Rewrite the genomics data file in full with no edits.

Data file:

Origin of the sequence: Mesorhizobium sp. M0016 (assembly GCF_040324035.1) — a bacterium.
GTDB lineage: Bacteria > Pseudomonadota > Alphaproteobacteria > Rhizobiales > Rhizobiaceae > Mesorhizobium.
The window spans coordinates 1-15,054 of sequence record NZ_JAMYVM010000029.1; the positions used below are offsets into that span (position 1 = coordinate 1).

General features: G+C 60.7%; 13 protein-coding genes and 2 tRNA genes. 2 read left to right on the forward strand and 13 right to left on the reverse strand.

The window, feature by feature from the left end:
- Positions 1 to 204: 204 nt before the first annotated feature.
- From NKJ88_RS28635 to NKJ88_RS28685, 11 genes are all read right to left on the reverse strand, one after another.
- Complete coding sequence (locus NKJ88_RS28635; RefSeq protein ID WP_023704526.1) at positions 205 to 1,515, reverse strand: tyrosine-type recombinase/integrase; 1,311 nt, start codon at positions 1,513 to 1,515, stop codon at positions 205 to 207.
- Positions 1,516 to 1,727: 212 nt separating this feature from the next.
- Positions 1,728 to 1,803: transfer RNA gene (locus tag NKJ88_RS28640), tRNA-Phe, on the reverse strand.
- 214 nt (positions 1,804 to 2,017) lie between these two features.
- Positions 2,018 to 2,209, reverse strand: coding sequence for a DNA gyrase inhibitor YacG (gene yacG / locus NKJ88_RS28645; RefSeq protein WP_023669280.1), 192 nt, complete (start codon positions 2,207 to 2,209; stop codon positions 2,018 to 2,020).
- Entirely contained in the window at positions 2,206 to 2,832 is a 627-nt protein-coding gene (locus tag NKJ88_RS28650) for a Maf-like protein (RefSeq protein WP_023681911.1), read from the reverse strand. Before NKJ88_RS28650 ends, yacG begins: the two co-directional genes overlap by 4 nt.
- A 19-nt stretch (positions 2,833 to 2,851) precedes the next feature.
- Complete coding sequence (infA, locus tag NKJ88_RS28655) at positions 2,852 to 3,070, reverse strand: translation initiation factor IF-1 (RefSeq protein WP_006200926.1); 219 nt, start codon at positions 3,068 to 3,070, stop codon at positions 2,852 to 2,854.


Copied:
Origin of the sequence: Mesorhizobium sp. M0016 (assembly GCF_040324035.1) — a bacterium.
GTDB lineage: Bacteria > Pseudomonadota > Alphaproteobacteria > Rhizobiales > Rhizobiaceae > Mesorhizobium.
The window spans coordinates 1-15,054 of sequence record NZ_JAMYVM010000029.1; the positions used below are offsets into that span (position 1 = coordinate 1).

General features: G+C 60.7%; 13 protein-coding genes and 2 tRNA genes. 2 read left to right on the forward strand and 13 right to left on the reverse strand.

The window, feature by feature from the left end:
- Positions 1 to 204: 204 nt before the first annotated feature.
- From NKJ88_RS28635 to NKJ88_RS28685, 11 genes are all read right to left on the reverse strand, one after another.
- Complete coding sequence (locus NKJ88_RS28635; RefSeq protein ID WP_023704526.1) at positions 205 to 1,515, reverse strand: tyrosine-type recombinase/integrase; 1,311 nt, start codon at positions 1,513 to 1,515, stop codon at positions 205 to 207.
- Positions 1,516 to 1,727: 212 nt separating this feature from the next.
- Positions 1,728 to 1,803: transfer RNA gene (locus tag NKJ88_RS28640), tRNA-Phe, on the reverse strand.
- 214 nt (positions 1,804 to 2,017) lie between these two features.
- Positions 2,018 to 2,209, reverse strand: coding sequence for a DNA gyrase inhibitor YacG (gene yacG / locus NKJ88_RS28645; RefSeq protein WP_023669280.1), 192 nt, complete (start codon positions 2,207 to 2,209; stop codon positions 2,018 to 2,020).
- Entirely contained in the window at positions 2,206 to 2,832 is a 627-nt protein-coding gene (locus tag NKJ88_RS28650) for a Maf-like protein (RefSeq protein WP_023681911.1), read from the reverse strand. Before NKJ88_RS28650 ends, yacG begins: the two co-directional genes overlap by 4 nt.
- A 19-nt stretch (positions 2,833 to 2,851) precedes the next feature.
- Complete coding sequence (infA, locus tag NKJ88_RS28655) at positions 2,852 to 3,070, reverse strand: translation initiation factor IF-1 (RefSeq protein WP_006200926.1); 219 nt, start codon at positions 3,068 to 3,070, stop codon at positions 2,852 to 2,854.